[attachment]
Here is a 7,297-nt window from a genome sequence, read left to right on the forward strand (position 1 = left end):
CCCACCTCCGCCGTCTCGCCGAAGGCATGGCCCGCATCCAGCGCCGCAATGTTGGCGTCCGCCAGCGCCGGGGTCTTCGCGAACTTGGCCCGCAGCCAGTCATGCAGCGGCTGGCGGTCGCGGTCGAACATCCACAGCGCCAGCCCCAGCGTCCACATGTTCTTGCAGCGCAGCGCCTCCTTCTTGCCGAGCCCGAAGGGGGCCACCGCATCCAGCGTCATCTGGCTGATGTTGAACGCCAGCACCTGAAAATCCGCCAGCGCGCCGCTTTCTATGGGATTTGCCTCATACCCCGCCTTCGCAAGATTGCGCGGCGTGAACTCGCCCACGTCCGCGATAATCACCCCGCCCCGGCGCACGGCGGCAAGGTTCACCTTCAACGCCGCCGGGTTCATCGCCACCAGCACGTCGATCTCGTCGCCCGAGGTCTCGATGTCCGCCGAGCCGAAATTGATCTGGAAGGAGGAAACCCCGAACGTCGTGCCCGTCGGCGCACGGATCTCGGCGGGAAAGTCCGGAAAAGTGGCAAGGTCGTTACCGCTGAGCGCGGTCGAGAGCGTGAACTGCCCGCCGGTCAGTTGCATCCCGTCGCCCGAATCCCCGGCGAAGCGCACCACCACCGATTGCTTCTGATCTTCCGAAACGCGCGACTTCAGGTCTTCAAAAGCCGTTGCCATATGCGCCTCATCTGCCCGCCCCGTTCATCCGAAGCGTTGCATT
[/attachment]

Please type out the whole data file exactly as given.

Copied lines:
Here is a 7,297-nt window from a genome sequence, read left to right on the forward strand (position 1 = left end):
CCCACCTCCGCCGTCTCGCCGAAGGCATGGCCCGCATCCAGCGCCGCAATGTTGGCGTCCGCCAGCGCCGGGGTCTTCGCGAACTTGGCCCGCAGCCAGTCATGCAGCGGCTGGCGGTCGCGGTCGAACATCCACAGCGCCAGCCCCAGCGTCCACATGTTCTTGCAGCGCAGCGCCTCCTTCTTGCCGAGCCCGAAGGGGGCCACCGCATCCAGCGTCATCTGGCTGATGTTGAACGCCAGCACCTGAAAATCCGCCAGCGCGCCGCTTTCTATGGGATTTGCCTCATACCCCGCCTTCGCAAGATTGCGCGGCGTGAACTCGCCCACGTCCGCGATAATCACCCCGCCCCGGCGCACGGCGGCAAGGTTCACCTTCAACGCCGCCGGGTTCATCGCCACCAGCACGTCGATCTCGTCGCCCGAGGTCTCGATGTCCGCCGAGCCGAAATTGATCTGGAAGGAGGAAACCCCGAACGTCGTGCCCGTCGGCGCACGGATCTCGGCGGGAAAGTCCGGAAAAGTGGCAAGGTCGTTACCGCTGAGCGCGGTCGAGAGCGTGAACTGCCCGCCGGTCAGTTGCATCCCGTCGCCCGAATCCCCGGCGAAGCGCACCACCACCGATTGCTTCTGATCTTCCGAAACGCGCGACTTCAGGTCTTCAAAAGCCGTTGCCATATGCGCCTCATCTGCCCGCCCCGTTCATCCGAAGCGTTGCATT